The Collected Letters, Volume 27


TC TO LADY ASHBURTON ; 17 September 1852; DOI: 10.1215/lt-18520917-TC-LA-01; CL 27: 290-293


Cassel, 17 Septr (Friday Evg), 1852—

Dear Lady,

Will you again accept a hurried word from me, such as the whirl of railways and noisy inns permits to the unfortunate: we have just arrived here an hour ago, and, after tea, and wandering over a cigar thro' the dim streets, I report progress before going to bed;—to bed (if such we are to call it), but as to sleep—ach Gott, patience is one's only remedy on that head too for the present!—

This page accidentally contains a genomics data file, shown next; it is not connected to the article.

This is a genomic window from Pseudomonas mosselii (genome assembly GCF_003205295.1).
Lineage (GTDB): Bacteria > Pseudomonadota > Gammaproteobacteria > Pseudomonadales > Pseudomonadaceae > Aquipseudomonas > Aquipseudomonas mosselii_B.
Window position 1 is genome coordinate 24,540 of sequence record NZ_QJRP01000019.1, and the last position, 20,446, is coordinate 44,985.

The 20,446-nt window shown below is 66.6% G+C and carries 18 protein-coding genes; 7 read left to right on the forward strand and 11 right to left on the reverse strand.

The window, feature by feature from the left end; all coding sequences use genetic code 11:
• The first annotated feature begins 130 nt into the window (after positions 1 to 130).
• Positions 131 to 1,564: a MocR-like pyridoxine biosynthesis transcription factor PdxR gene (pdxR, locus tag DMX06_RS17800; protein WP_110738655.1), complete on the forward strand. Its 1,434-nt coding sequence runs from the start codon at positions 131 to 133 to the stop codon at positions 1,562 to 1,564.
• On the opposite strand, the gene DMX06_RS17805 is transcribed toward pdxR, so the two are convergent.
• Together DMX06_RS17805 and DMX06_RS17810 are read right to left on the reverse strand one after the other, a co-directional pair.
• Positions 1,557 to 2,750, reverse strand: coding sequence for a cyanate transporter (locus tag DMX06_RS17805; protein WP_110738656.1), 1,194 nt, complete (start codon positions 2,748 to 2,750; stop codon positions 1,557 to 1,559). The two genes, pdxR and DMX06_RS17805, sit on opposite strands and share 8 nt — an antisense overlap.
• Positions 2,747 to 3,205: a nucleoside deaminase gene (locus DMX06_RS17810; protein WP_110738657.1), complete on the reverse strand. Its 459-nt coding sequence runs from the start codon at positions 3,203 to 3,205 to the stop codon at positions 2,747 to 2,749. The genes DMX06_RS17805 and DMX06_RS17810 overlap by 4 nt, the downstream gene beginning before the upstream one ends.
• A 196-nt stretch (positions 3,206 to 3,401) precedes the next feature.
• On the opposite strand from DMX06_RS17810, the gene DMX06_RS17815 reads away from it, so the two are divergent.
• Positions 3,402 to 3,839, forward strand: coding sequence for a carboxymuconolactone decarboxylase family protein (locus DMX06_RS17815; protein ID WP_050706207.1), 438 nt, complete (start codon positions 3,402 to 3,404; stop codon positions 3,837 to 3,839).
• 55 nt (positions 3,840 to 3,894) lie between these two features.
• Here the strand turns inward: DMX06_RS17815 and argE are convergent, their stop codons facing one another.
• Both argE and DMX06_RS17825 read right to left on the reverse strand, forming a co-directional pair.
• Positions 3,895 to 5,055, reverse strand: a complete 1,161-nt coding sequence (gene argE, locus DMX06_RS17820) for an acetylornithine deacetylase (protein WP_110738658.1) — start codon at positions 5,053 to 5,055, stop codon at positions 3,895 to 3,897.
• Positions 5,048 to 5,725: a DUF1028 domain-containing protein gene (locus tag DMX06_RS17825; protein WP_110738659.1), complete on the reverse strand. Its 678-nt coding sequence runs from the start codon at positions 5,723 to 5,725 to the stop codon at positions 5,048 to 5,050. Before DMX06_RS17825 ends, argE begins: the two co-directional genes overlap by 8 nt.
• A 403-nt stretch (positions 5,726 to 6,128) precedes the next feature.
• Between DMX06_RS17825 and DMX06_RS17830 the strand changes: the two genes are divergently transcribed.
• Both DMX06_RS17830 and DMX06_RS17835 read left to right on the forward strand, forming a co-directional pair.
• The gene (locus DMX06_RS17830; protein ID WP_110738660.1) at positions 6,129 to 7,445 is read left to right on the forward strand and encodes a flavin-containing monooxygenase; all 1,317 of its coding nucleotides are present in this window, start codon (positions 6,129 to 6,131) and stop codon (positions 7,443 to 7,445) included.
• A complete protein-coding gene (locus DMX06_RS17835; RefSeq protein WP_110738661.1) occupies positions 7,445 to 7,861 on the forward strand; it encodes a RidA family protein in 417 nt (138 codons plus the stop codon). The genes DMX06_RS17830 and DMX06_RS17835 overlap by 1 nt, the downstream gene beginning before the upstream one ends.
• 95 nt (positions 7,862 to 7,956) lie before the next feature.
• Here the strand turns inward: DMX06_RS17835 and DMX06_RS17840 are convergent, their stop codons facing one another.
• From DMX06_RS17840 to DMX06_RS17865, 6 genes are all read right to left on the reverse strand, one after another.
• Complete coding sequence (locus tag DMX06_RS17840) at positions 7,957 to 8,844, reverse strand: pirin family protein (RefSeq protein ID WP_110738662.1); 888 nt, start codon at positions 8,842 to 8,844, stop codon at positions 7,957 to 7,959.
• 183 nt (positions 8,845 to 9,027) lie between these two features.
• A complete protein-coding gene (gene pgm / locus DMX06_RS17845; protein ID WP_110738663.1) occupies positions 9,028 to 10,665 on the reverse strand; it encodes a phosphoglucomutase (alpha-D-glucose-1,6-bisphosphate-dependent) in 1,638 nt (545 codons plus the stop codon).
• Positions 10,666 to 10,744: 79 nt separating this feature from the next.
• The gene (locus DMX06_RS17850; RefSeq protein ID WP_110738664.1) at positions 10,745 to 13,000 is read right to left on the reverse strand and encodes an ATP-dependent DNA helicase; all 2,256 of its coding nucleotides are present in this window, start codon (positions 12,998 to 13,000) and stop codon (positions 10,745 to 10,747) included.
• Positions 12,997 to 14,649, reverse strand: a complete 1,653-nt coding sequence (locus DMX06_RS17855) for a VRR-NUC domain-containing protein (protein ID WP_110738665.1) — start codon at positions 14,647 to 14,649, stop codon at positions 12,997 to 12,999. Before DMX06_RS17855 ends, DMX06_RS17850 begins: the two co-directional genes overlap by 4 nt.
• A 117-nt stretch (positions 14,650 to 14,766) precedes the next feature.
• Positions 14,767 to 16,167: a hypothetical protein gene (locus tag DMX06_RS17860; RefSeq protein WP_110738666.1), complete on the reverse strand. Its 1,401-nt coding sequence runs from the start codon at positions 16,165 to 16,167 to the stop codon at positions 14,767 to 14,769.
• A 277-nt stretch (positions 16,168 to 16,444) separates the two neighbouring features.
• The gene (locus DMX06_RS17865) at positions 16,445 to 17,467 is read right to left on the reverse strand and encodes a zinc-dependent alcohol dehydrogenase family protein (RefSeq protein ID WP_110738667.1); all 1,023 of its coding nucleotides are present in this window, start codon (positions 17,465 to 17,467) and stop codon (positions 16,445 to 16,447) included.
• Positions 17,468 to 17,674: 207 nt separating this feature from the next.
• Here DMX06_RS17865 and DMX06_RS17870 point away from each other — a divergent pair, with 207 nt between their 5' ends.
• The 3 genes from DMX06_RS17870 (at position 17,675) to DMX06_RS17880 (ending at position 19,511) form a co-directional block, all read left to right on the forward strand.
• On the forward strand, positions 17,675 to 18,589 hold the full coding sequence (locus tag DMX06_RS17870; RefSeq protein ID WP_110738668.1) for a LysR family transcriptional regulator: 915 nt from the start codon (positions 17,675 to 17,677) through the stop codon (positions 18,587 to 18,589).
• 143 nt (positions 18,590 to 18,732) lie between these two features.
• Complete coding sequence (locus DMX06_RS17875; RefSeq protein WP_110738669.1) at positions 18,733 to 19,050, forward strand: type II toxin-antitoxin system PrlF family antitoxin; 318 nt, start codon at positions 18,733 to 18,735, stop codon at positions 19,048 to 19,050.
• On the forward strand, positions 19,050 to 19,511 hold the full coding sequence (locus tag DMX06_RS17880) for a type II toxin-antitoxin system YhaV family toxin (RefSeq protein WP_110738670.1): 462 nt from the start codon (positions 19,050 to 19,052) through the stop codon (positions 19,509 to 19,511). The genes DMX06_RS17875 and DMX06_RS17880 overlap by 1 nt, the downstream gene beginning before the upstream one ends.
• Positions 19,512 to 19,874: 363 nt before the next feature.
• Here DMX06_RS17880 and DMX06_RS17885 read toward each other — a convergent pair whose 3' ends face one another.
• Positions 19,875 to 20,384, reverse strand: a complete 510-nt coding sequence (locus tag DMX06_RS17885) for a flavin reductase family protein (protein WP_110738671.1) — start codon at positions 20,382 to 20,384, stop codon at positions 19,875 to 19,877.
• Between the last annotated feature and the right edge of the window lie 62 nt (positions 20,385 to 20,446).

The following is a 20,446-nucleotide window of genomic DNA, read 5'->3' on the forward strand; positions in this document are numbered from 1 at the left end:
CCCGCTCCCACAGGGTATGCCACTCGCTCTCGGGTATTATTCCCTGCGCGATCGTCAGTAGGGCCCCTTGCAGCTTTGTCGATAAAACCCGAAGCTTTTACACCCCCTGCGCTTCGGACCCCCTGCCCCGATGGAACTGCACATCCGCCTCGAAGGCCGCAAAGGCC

I got your Letter at Frankfurt on Tuesday morning; there it lay waiting for me, and doubtless the Heavens will reward your punctuality some day. Another Letter, from my Wife, forwarded from Bonn by another channel, reached me in the course of the same morning; and the news from home, if nothing else, were of a consolatory nature.— Our journey had begun, as advertised, on this day week; but at Coblentz the same afternoon we turned aside to Bad-Ems; a beautiful drive up the Lahn,1 and a strange if not a beautiful place,—like a bit of the rue de Rivoli or Palais Royal2 put into the throat of the Trosachs,—amusing to look at for three days. I tasted the water,—like boiled Selzer;—listened to the music; looked at the Nondescripts of mankind there wrestling agt ennui, dancing, gambling in Kursaals [casinos], and feeding sadly at Tables-d'hôte: I had some Books from Bonn Library to read withal, and finished most of them; on Sunday afternoon we drove to Nassau, and visited, not without interest, the Stammburg [ancestral castle] of the Orange Heroes, the birthplace of William the Silent;—Mme. Guizot3 and Falloux had been there before us, and had severally expressed their reverence; as such man might well do in such a scene? On the whole I was very glad to see it, and the House of Prussian Stein, and even his Daughter, an old black Gräfin [countess], with a big nose like his.4 But I must hasten. Surveying Maintz by the light of fish-oil (very dim indeed in the few lamps) we got to Frankfurt by rail on Monday Night; summing up the visions of the Lurlei, Bingerloch, and other Rhine miracles,5 by a prose jumble in the belly of the steam-demon, transacted in total darkness,—which at last threw us out near the foot of Goethe's statue, in a City I had often wished to see,6 and now did at last see when I could as well have dispensed with it. Alas, looking out next morning, a known face startled me among the trees of the Square: Goethe's face, I saw well, but it was in stone,—in such manner had my old wishes been fulfilled for me! As is not quite unusual in this world. That same evening, after infinite running about, we got out to Homburg, the noise of Frankft (in Fair time too) being utterly unbearable; and at Homburg I did stay 3 nights and 2 days; left it this morning, and surely shall not soon forget it among the places I have seen in the world. Is there the like of it, I wonder, that the Sun now looks upon from the Zodiac anywhere? A similar set of mortals, or of human occupations, I had hardly imagined to myself before. Ach Gott in Himmel! It was not possible for me even to find out the House, on the “Parade,” where you had lived; my only real pleasure (tho' the sight of the place and its ways surpassed all Foote's Farces)7 was the hour last night with the Augustenburgs, whom I could not catch till then, but who took me then to their House, and were extremely kind and human to me,—for your sake again, as I reflected, whh did not make the favour less agreeable to me. With the Duchess, in spite of defect of language, I could do very well; and there were the two young men, fine ingenuous young fellows, and the young women,8 beautiful young creatures, who spoke English with me, and pressed me to tea, while the Alte Herr sat curling his moustachios in a very leonine and genial tho' taciturn manner. Many, many friendly questions were asked about you and Lord A., whh I answered as well as might be in the mixed Babylonian dialects we were reduced to. In short I am very glad I went; and in an hour I had done myself a real kindness, I perceived. Poor old Wellington, I had heard that evg he was dead! Lord Clanrickarde, visible for a moment amid some explosion of music, had hastily imparted the news to me, whh History will not forget for some time. In all the world there is not left now, that we know of, such a man. Eheu, eheu! And yet what cd one wish but that he shd die, having done all his work? Farewell to him, the farewell due to Heroes.— In the old Homburg Schloss (thanks to you for mentioning it) I had found, the day before, a great many things to interest me: excellt Portraits, Marlbro', Gustavus, “Great Elector” (Fk's great grandfather), Queen Christina, Czar Peter &c. &c;9 and the poor Guelph Princess herself, with her garnered bits of England and of dull Windsor royalty, was affecting and respectable to me.10 A Heroine who bore infinite Ennui (I fancied) in a calm and valiant kind of manner: honour to her too in her degree. The woods, as predicted, offered excellent driving,—to walk I was too weak; but a lean horse, drosky, and young man with a leather soup-plate on his head, supplied the defect; and even told us about the war in Holstein, where he had served witht distinction.— — Alas, alas, dear Lady, how I run on here, and seem to be all gone to talk, when it is in reality not so! Neuberg is to bed, and I too must go, tho' for me the prospects are baddish! I have in fact renounced the hope of sleeping till I get home again: ½ or ⅓ of the natural demand must suffice till then;—wherefore let us loiter the less! In brief, what is the essential purport of this poor scribble, let me tell you I am now to be in Berlin (viâ Weimar, Dresden &c) in six days hence,—Poste Restante there; and that with my whole heart I commend myself to your pity there and elsewhere! Adieu, adieu.